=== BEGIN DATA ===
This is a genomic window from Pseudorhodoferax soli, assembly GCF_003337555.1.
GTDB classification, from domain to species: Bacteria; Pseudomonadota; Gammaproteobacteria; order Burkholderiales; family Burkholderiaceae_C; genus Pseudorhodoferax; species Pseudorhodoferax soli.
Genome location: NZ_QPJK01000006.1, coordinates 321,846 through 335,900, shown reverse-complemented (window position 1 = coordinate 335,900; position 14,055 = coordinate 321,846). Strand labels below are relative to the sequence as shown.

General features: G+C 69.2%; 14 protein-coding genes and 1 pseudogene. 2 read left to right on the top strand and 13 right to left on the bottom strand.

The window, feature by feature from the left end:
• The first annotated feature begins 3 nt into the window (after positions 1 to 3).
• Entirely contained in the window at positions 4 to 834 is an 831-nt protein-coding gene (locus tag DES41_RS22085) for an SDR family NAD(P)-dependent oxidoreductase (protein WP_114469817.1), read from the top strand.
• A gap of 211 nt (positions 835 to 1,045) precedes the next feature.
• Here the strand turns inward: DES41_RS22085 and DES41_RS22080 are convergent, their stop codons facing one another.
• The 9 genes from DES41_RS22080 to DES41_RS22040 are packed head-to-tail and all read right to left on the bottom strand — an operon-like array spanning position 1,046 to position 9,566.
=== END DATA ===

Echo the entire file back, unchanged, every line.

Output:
This is a genomic window from Pseudorhodoferax soli, assembly GCF_003337555.1.
GTDB classification, from domain to species: Bacteria; Pseudomonadota; Gammaproteobacteria; order Burkholderiales; family Burkholderiaceae_C; genus Pseudorhodoferax; species Pseudorhodoferax soli.
Genome location: NZ_QPJK01000006.1, coordinates 321,846 through 335,900, shown reverse-complemented (window position 1 = coordinate 335,900; position 14,055 = coordinate 321,846). Strand labels below are relative to the sequence as shown.

General features: G+C 69.2%; 14 protein-coding genes and 1 pseudogene. 2 read left to right on the top strand and 13 right to left on the bottom strand.

The window, feature by feature from the left end:
• The first annotated feature begins 3 nt into the window (after positions 1 to 3).
• Entirely contained in the window at positions 4 to 834 is an 831-nt protein-coding gene (locus tag DES41_RS22085) for an SDR family NAD(P)-dependent oxidoreductase (protein WP_114469817.1), read from the top strand.
• A gap of 211 nt (positions 835 to 1,045) precedes the next feature.
• Here the strand turns inward: DES41_RS22085 and DES41_RS22080 are convergent, their stop codons facing one another.
• The 9 genes from DES41_RS22080 to DES41_RS22040 are packed head-to-tail and all read right to left on the bottom strand — an operon-like array spanning position 1,046 to position 9,566.